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Whether you’re a newbie after your first position, a seasoned teacher unhappy in your current one, or a driven individual looking for a new challenge, finding a teaching job can sometimes be difficult. In fact, it can be a major undertaking, often taking months, if not longer. While teaching positions are not in short supply, the competition for teaching jobs can be fierce. To help you succeed in finding your teaching job, here are six surefire ways to help.
Everyone from your friends and neighbors to your college professors and classmates can prove to be great resources in your job search, so make sure that you tell them that you’re on the market.Tweet This
1. Leverage Your Social Networks
When you’re on the hunt for a job, it isn’t the time to be shy. Who you know can help put you ahead of the competition. This is only true if your connections know that you’re looking. Everyone from your friends and neighbors to your college professors and classmates can prove to be great resources in your job search, so make sure that you tell them that you’re on the market.
While “who you know” has always been important, it has never been easier to leverage your network with services like linkedin and other social networks. But more importantly, it’s not only who you know, but also who knows you. Successfully leveraging your social networks in job search requires that you focus on those individuals who know first hand about you and what you’ve accomplished in your career.
2. Make Your HR Rounds
Although online job forums and search sites (such as Monster.com) are useful tools, with so many people applying for open positions each day, it’s easy to get lost in the crowd. To avoid this, you should visit company career sites or recruiting departments of schools you would want to work in. Look for job opportunities on their career sites, and, if there are none, submit a resume for the school to keep on file for any future openings.
3. Don’t Discount Substitute Roles
You may be after a permanent position, but that doesn’t mean that you should completely discount substitute roles. Those who have worked in a school in the past are much more likely to be offered a job when one opens up at that school. This is especially true if you’ve connected with the students, parents, and other teachers in the time that you were there.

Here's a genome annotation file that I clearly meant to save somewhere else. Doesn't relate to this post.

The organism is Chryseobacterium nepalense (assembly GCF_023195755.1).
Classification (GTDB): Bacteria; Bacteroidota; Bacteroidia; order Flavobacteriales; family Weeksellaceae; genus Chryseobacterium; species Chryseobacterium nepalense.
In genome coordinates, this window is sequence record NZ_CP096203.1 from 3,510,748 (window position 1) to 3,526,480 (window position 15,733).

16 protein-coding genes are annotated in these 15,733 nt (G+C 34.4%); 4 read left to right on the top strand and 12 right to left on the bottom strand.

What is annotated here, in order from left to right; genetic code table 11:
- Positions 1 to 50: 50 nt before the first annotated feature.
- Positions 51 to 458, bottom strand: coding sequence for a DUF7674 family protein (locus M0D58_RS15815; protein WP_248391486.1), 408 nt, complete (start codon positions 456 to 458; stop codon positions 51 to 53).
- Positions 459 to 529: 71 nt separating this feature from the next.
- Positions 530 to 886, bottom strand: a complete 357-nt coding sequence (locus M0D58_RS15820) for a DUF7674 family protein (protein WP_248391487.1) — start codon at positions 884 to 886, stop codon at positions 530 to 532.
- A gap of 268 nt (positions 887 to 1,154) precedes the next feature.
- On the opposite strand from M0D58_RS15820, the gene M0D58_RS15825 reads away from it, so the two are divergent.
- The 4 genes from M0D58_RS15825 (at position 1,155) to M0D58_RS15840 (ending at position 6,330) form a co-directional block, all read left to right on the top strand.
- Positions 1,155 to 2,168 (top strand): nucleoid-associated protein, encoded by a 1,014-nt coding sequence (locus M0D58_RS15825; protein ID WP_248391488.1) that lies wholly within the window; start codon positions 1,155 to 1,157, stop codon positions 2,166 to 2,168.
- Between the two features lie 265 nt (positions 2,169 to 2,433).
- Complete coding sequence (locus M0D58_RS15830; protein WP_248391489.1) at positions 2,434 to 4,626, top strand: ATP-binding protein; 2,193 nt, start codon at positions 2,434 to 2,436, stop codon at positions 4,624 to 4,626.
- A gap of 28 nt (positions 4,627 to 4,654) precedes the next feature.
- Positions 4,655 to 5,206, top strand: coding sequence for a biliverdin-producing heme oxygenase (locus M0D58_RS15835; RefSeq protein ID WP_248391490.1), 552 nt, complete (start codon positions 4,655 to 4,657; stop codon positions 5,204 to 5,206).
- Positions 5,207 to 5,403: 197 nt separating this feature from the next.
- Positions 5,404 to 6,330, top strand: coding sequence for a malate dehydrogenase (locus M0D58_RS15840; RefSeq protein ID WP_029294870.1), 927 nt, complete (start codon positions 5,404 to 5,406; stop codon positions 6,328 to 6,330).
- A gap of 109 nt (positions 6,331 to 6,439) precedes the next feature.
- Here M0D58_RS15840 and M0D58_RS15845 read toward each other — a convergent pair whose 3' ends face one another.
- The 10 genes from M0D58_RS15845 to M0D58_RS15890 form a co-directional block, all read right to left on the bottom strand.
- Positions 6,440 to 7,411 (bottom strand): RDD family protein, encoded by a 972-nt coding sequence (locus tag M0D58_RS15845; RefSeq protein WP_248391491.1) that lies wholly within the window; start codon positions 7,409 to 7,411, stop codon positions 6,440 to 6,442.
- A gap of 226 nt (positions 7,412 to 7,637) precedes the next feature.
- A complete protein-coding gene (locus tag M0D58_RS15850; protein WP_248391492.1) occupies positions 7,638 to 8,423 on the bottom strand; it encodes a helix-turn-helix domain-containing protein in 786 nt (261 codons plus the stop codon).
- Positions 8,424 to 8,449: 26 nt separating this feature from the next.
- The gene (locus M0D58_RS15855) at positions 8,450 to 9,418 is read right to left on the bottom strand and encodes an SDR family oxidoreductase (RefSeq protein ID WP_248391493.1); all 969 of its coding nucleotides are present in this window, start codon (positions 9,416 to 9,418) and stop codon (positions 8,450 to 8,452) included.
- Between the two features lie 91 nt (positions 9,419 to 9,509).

4. Look On The Net
The internet is a tool that can be used for much more than just job hunting, many people attend online virtual schools. With today’s technology, you can consider online teaching jobs where you actually carry out your role over the net. These tend to offer good pay, as well as flexibility you simply don’t find with other teaching jobs. This is a perfect option for those that move around a lot or like to spend their time traveling.
5. Attend Education Job Fairs
Contrary to popular belief, job and careers fairs aren’t just for undergrad students. In fact, they can help almost anyone
“Be aware of the job opportunities available across a range of schools, and the ways in which you can make yourself more attractive to them; consider independent schools, academies, and free schools, and research your local area to see what’s available. Independent schools, for example, will place more demands on living on campus if at a boarding school, and may also require postgraduate degrees from their prospective candidates.” – How To Get Yourself Hired As A Newly Qualified Teacher
6. Ramp Up Your Education
The teaching job market is a highly competitive one, which is why most do all that they can to stand out from the crowd. For a better shot at landing a great role, you’ll want to do the same. There are a few ways you can go about this, but one of the most effective is improving your education. You can do so by taking extra classes or even completing a course online.
Securing a teaching job can be tough, but, hopefully, with these tips, you find the process a lot easier.